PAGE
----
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Raider rumors hover over L.A. dealings
Published July 26, 1999
If efforts to bring a new NFL franchise to the Los Angeles Memorial Coliseum fail, might billionaire Marvin Davis build a stadium at Hollywood Park possibly with Al Davis' Oakland Raiders as a tenant?
Although some football sources discount a Davis-Davis partnership as laughable, one rumor circulating in sports business circles for the last several weeks has Al Davis buying out of his lease with Oakland and Alameda County authorities to bring the Raiders to a new stadium at Hollywood Park.
Fueling the talk is doubt by some that neither of L.A.'s rival bidders superagent Michael Ovitz and billionaire Eli Broad will be able to come up with a deal that satisfies NFL owners. If they don't devise such a plan by mid-September, the NFL has said it would award the league's 32nd franchise to Houston.
With all the problems that have surfaced in the latest efforts to bring a new NFL team to Los Angeles, some people are even wondering why they didn't take the deal Al Davis proposed at Hollywood Park in 1995. And the two Davises are said to know and like each other, which is also giving the rumor legs.
In March, Marvin Davis bought an option to buy 94 acres at Hollywood Park in Inglewood, Calif., where Al Davis had once planned a new football stadium.
"There is no question about Mr. [Marvin] Davis being very serious [about a football stadium at Hollywood Park]," said Roosevelt Dorn, mayor of Inglewood.
Dorn said that Marvin Davis' top advisers visited him at City Hall in the last six weeks to discuss the potential of a football stadium.
Among the topics of discussion was whether a new stadium could use the completed environmental impact report that was approved for the Raiders' planned stadium back in 1995. "We don't think it is necessary to obtain a new EIR," Dorn said.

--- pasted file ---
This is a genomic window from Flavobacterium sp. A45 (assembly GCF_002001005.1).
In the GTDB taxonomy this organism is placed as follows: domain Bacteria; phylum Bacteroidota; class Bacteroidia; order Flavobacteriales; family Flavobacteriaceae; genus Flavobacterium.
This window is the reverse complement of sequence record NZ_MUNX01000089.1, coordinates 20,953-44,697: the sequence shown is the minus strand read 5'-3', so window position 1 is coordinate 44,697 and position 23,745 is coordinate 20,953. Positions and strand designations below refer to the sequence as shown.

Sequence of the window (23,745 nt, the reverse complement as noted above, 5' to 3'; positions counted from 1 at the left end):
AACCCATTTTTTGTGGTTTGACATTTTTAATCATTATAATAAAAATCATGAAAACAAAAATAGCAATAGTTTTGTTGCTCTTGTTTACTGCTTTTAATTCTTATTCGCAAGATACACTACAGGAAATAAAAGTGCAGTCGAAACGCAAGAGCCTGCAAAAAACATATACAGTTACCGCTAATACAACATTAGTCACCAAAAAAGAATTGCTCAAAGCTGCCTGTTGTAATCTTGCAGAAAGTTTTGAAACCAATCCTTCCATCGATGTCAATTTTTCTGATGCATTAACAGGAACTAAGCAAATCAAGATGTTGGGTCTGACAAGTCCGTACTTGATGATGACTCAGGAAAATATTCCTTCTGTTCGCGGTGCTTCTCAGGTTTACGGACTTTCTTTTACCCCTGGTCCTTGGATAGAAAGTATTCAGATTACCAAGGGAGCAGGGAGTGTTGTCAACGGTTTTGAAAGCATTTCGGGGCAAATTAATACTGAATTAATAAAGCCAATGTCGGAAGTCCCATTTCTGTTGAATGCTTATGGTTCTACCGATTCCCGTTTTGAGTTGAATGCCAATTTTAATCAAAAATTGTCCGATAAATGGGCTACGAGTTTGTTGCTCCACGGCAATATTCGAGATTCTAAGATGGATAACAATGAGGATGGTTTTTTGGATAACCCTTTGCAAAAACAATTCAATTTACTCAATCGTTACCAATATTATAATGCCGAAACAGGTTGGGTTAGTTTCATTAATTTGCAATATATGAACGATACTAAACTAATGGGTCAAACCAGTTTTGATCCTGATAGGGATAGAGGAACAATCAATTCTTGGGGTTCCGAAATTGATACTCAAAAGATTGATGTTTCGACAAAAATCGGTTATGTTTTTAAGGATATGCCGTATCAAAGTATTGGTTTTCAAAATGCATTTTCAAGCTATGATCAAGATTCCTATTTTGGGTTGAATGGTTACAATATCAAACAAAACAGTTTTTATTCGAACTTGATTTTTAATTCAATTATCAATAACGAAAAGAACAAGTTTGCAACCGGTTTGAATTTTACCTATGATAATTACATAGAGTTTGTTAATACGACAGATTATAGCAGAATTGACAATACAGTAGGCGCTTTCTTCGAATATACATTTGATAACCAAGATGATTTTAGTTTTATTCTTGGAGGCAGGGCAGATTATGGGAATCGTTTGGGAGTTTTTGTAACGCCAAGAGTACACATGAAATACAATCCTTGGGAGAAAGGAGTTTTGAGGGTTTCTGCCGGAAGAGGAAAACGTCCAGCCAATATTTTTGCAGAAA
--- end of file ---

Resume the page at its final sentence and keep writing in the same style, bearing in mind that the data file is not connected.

The city, which is losing the Los Angeles Lakers and Kings later this year when the teams move from the Forum in Inglewood to the new Staples Center in downtown Los Angeles, is interested in the idea of getting an NFL team, Dorn said.
"The city is prepared to work with Mr. Davis to complete an appropriate deal for a franchise," Dorn said. "The city is prepared to do whatever it is financially able to do."
Dorn said, however, that he has not had any discussions with the Raiders or the NFL.
The Raiders have 12 years left on a lease to play at the Oakland-Alameda County Coliseum, although that lease is the subject of a lawsuit that is expected to be tried early next year, said Deena McClain, general counsel for the Coliseum Authority. McClain said she was not aware of any settlement discussions that would allow the Raiders to leave Oakland.
The Raiders are also involved in a lawsuit alleging that the NFL unfairly forced them out of Los Angeles.
The Raiders declined comment on whether they would be interested in joining with Marvin Davis at Hollywood Park or whether they had settlement discussions in their lawsuit in Oakland.
But Raiders CEO Amy Trask said that the Raiders would be playing at Hollywood Park now, had it not been for the NFL.
"The fact of the matter is we had in place a transaction which would have delivered a privately funded, state-of the art stadium to the whole Los Angeles area," Trask said. "If the league then had not destroyed that transaction, that stadium today would be A, completed; B, magnificent; and C, privately funded.
"In this case, the league's malicious behavior has harmed all of Southern California, and since they destroyed that transaction in 1995, the league has been scrambling to fix the mess in Los Angeles, and they are scared."
Meanwhile, time is running out on Marvin Davis' option on the Hollywood Park land, said Norm Cravens, Hollywood Park senior vice president. The option will expire at the end of September unless Davis pays "a lot of money" to renew it, Cravens said.
Street & Smith's SportsBusiness Journal columnist Bert Sugar contributed to this report.